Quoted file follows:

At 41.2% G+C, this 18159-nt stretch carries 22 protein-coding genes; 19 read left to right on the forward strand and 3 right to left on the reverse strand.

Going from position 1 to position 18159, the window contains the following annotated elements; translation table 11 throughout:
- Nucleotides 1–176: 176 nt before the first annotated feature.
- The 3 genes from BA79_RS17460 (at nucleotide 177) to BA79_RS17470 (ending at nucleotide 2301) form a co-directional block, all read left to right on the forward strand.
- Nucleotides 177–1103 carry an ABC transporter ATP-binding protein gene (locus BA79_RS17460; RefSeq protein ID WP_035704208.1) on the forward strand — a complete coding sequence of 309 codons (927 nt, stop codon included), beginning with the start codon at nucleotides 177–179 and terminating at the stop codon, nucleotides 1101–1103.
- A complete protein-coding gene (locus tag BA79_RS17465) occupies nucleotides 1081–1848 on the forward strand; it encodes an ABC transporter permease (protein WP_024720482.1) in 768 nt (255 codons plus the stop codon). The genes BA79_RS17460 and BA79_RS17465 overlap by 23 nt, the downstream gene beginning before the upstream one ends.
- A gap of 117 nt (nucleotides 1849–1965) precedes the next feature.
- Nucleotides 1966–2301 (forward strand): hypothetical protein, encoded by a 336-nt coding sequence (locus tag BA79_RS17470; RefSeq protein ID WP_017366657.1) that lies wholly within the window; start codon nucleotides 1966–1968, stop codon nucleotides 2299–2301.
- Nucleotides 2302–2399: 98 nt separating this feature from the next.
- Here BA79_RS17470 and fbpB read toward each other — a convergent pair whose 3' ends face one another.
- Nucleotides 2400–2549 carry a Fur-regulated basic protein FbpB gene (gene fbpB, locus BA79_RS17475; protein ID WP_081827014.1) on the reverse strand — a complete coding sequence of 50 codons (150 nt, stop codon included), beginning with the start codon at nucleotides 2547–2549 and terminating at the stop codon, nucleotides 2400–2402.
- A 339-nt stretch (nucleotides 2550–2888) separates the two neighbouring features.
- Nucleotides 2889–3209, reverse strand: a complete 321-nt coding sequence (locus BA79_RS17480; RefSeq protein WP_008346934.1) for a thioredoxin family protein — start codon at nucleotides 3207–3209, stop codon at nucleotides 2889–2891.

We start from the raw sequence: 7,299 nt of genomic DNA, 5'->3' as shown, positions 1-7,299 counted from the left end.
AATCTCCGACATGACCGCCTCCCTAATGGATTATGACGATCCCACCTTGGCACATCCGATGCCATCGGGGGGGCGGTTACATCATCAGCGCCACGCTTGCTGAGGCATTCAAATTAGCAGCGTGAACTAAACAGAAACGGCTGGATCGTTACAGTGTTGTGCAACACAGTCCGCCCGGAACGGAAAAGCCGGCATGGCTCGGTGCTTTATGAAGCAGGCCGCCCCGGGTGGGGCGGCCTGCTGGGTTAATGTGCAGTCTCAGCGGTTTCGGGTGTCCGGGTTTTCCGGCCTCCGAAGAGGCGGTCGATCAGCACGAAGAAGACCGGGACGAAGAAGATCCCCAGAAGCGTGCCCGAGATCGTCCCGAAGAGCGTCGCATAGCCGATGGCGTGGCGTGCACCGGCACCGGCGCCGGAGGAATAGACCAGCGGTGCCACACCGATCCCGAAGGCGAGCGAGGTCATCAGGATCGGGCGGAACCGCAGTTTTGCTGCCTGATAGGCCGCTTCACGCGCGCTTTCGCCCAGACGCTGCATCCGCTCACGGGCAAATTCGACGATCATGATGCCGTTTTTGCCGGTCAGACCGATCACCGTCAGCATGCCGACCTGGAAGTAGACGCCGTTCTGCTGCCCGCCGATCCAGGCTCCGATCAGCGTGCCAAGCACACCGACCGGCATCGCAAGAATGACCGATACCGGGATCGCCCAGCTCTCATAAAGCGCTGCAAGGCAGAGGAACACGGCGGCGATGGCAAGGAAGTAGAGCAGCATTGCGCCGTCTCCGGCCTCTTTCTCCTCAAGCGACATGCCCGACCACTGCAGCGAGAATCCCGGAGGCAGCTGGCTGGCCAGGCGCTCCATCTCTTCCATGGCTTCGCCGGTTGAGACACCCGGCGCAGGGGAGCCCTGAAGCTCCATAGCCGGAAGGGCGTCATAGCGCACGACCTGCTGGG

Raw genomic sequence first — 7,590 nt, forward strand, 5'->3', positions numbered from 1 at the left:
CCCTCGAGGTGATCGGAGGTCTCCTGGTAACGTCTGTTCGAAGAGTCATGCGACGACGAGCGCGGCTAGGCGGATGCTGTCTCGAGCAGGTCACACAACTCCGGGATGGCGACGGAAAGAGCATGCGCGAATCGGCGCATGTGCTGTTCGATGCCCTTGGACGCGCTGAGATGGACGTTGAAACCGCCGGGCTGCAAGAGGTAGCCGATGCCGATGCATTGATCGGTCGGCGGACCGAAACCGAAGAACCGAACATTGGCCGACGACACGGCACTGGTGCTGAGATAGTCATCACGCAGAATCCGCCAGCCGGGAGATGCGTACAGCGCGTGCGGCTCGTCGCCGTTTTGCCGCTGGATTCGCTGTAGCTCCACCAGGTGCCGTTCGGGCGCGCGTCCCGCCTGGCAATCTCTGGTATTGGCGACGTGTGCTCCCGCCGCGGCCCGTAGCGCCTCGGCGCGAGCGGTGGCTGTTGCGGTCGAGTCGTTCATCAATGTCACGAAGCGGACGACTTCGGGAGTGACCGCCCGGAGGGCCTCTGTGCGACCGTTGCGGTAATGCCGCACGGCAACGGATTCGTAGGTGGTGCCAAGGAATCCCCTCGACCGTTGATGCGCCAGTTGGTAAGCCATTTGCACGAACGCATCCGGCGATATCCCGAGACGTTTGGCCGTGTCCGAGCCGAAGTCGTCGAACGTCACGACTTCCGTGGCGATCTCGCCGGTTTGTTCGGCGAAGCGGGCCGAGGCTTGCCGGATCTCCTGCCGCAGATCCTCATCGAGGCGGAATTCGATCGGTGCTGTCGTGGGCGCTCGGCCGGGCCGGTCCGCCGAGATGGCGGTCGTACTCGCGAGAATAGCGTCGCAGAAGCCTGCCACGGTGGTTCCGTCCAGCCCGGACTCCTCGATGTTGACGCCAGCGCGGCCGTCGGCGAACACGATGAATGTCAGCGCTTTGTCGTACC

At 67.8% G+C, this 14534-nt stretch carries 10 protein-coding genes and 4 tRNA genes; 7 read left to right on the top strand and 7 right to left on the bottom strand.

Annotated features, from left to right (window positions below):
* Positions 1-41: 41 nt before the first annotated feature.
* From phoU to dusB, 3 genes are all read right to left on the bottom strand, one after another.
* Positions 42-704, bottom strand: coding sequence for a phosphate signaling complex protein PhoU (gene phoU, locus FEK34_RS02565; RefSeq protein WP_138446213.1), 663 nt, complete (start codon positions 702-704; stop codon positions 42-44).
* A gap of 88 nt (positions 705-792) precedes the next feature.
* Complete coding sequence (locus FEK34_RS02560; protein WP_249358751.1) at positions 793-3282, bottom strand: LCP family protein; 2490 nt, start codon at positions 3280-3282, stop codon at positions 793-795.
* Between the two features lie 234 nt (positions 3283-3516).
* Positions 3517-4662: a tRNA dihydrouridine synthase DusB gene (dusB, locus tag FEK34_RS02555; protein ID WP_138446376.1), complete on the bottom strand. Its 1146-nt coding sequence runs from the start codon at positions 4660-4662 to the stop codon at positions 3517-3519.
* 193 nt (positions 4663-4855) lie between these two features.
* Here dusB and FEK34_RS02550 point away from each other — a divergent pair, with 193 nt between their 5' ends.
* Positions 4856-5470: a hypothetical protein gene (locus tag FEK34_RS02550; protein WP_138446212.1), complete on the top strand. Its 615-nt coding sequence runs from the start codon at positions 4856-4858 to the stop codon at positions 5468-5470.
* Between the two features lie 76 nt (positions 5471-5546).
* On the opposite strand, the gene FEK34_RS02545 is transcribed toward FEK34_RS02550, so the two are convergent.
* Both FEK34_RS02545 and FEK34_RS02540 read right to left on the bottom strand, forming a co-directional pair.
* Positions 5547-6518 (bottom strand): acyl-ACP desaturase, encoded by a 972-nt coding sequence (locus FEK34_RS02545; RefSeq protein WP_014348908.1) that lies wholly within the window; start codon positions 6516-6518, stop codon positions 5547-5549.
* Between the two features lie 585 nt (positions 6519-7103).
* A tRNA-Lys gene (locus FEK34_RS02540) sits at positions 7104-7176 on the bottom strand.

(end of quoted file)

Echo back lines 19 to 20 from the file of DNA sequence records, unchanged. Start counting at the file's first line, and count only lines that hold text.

Annotated features, from left to right (window positions below):
* Positions 1-41: 41 nt before the first annotated feature.